Emergency, News

Survey reveals ‘stark’ neglect of emergency lighting

In almost 40 per cent of sites visited by contractors, they reported inadequate or broken emergency lighting

A SURVEY of electrical contractors has revealed disturbing levels of neglect of emergency lighting installations.

A third of electricians report that in 64 per cent of sites they visit, emergency lighting logbooks are not up to date, despite these being legal requirements.

The top five emergency lighting maintenance issues uncovered were:

  •     Broken or faulty lamps (44 per cent of sites)
  •     Inadequate logbook records (42 per cent)
  •     Inadequate emergency lighting signage (39 per cent)
  •     Batteries not charged in emergency lighting units (35 per cent)
  •     Inadequate lux levels (25 per cent)

The survey – of contractors across Europe – also revealed than 60 per cent of respondents attended sites at least once a month where ‘the responsible person’ for fire safety was unknown.

‘This year’s installer study has resulted in some stark findings for the industry and sheds light on serious gaps in terms of our customers’ attitudes towards life safety in Europe,’ said Tracy Kirk, general manager of sales and marketing for Hochiki Europe, which undertook the poll.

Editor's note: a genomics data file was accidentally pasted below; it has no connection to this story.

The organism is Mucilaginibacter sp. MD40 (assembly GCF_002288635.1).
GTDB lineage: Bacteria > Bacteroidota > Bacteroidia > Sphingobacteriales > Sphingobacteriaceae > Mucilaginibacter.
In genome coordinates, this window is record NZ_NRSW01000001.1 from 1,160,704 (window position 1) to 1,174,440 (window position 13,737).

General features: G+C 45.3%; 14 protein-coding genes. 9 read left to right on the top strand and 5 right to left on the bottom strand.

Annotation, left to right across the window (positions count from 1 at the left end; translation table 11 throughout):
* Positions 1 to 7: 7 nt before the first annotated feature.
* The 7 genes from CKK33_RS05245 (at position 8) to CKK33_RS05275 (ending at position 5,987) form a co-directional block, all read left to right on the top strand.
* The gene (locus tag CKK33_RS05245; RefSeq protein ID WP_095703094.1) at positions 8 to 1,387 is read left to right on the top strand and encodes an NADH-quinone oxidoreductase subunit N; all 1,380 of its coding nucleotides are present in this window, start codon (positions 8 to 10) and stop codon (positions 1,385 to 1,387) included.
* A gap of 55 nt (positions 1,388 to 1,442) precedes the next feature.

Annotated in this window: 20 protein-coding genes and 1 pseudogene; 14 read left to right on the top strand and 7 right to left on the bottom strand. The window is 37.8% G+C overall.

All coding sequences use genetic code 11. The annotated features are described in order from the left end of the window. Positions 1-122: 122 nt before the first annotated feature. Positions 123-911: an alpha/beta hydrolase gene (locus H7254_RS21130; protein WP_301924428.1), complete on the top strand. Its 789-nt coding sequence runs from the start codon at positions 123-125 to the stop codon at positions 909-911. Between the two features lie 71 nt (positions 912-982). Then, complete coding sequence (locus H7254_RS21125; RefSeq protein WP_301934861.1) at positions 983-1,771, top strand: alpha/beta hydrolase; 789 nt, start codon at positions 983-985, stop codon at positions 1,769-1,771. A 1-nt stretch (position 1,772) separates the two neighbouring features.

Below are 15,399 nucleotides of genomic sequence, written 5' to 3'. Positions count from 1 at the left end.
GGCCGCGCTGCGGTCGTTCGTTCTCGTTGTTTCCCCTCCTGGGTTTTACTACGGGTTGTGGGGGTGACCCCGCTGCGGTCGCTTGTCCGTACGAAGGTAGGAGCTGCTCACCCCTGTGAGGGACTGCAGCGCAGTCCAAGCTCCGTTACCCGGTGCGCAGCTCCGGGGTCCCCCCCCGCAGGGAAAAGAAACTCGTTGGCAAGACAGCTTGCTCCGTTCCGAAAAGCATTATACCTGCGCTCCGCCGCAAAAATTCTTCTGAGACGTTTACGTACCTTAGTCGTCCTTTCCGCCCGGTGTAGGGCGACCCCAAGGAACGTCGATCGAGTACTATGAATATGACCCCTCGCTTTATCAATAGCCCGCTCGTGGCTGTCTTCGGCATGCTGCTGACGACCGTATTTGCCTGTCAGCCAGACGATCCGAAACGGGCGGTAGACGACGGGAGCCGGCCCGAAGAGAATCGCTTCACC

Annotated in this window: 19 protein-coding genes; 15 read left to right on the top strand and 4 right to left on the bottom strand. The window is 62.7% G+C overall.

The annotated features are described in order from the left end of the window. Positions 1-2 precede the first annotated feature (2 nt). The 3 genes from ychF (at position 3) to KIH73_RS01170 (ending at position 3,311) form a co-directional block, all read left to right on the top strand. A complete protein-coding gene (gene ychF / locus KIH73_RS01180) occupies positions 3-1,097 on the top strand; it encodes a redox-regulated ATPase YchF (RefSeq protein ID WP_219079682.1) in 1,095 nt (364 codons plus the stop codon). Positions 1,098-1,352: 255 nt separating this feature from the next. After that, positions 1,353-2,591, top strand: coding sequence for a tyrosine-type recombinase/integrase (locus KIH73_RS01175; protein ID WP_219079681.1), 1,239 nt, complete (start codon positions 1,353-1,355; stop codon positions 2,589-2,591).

‘It’s clear that there needs to be an increased focus on educating duty holders throughout our built environment on how important it is to look after life safety systems.’

Almost a third (32 per cent) regularly encountered buildings with poorly positioned or outdated life safety equipment.

Asked about systems maintenance, 70 per cent of installers got the impression their customers generally saw the upkeep of life safety systems as merely a ‘tick-box exercise’, with just 11 per cent believing they recognised it as a potentially property- and life-saving process.

Two in five (40 per cent) installers say their customers are not even aware of their legal obligations regarding system maintenance.

‘Having a correctly designed safety system installed by a qualified engineer in a building is vital when it comes to protecting lives,’ said Kirk. ‘This being said, a fire detection device or emergency lighting unit can only safeguard occupant safety if it is in working order.

‘Those with the responsibility of system upkeep should also ensure they are up to speed with the latest legislation and regulations to keep building occupants safe.’


  • Hochiki Europe is exhibiting in the Escape Zone at LuxLive 2017. The Escape Zone includes the Emergency Lighting Summit, where suppliers, specifiers, standards bodies and building owners will convene to address a ‘culture of complacency in the sector that has developed over recent decades’. LuxLive 2017 takes place on Wednesday 15 November and Thursday 16 November 2017 at ExCeL London.  Entry is free if you pre-register HERE.